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Tool belts are typically worn by people working in the field who need a place to keep their tools easily accessible in case they need them. Tool belts come in all shapes and sizes depending on what you're doing, and are a handy place to keep tools which are commonly used when working. This project is a twist on the typical tool belt, aimed at crafters and makers, allowing you to centrally store many tools out of the way yet still in easy reach.

This tool belt is able to hang some of my commonly used corded-tools above my workspace, such as soldering iron and glue gun. It's also able to hang extension cords, safety goggles and almost anything with a handle or hook.

Using an old belt and some plastic grommets you can hang your crafting tools vertically when not in use and free up some much-needed space on your workbench, this tidy solution keeps your tools as close as you like and is an alternative to a peg-board or shelf storage.

This instructable is entered in the Betaband Belt Reuse Challenge
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Enough talk, let's belt up some tools!

Step 1: Tools + Materials

This project requires minimal supplies, except for the belt I found all mine at the dollar store. The belt used in this project is leather, the grommets are plastic.

tools:
  • drill
  • drill bit (1/2")
  • utility knife
  • hammer
materials:
  • old belt
  • grommets ($dollar)
  • S-hooks ($dollar)
  • eye bolt ($dollar)

Safety Warning:
Ensure belt selected is in suitable condition to hold light-moderate weight. Cracked/splintered leather belts are not recommended as they may fail when hanging tools.

Step 2: Drill Belt

Before drilling, it's important to ensure the grommets and belt are compatible.
Ensure your belt is wide enough to accept the grommet and still have enough room left on either side so the belt can handle weight of tools when hung.

The belt used here is 31.8mm (1-1/4") wide, the grommets are 12.7mm (1/2") ID (interior diameter), leaving 9.5mm (3/8) of leather on each side. Drill openings along centerline of belt, I offset each opening by 15cm (6").

Step 3: Hammer in Grommets

Grommets are used to protect openings from splitting or tearing, made of plastic or metal and used on thin materials like plastic sheets and fabric. The most common place to find grommets in your everyday life is on lace-up shoes.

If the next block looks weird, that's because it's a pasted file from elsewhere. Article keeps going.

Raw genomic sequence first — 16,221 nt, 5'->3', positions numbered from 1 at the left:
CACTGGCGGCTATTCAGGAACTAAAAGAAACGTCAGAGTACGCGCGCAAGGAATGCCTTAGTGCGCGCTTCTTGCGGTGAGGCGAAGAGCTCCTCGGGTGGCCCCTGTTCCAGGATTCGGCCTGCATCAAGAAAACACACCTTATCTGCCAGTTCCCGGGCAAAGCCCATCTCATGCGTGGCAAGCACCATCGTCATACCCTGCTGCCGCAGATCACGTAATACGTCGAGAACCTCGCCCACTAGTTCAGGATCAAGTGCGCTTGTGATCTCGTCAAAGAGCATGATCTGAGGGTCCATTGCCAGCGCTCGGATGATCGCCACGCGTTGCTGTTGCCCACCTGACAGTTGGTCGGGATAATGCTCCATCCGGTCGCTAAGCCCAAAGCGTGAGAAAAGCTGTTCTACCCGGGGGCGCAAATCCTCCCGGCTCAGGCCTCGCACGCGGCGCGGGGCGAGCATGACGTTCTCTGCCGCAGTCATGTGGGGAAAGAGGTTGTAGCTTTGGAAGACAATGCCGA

They may look like doughnuts but are more like sandwiches because the top and bottom of the grommet separate. Poke the bottom neck of the grommet through the opening in your material then place the top of the grommet over the bottom neck, you have now sandwiched your material between the grommet.
Place sandwiched grommet on a solid surface and strike top with hammer, snapping closed the grommet and securing it in place.

Step 4: Locate and Drill

This belt is to be hung from the ceiling. Since the belt will be holding some weight it needs to be secured to a structure to avoid it falling, in my garage I used a ceiling joist. Do not hang from gypsum, it will fall. Anchor to a solid structure.

With a joist located drill an opening for the eye bolt. Drill opening slightly smaller then the diameter of the threads of the eye bolt, this will allow the teeth to grip into the wood and create a solid anchor point.

With hole for eye bolt drilled, feed threaded end of eye bolt through belt buckle. Then, screw eye bolt into opening in ceiling. Use a screwdriver through eye to tighten bolt and give it a snug fit.

Step 5: Add S-hooks and Start Hanging

Once belt is installed add s-hooks and start hanging your tools.
The s-hooks I used were thin enough to have two through each grommet, making this tool belt able to store tools on both sides at each grommet point.

The limitation of the belt is determined by weight load, so consider the condition of your belt and which tools you want to hang. That being said, I was able to fully load my belt will all kinds of tools without any issue, as an extreme example I even loaded on my old circular saw. I would estimate this belt could hold 30kg (60lbs) easily.

This project freed my workbench of the usual tool clutter and has given me back some prime real estate, all while keeping my tools close by.
Great way too keep tools out of reach of the short people... :P
this is just what I needed over my workbench! I have tons of old leather belts as I use them for lots of things.thanks!
great way to use leftover belts, very handy as well. As usual very innovative.<br><br>Good work

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Bio: I'm Mike and I make crazy things at Instructables HQ in San Francisco. Follow me and try a few of my projects for yourself!
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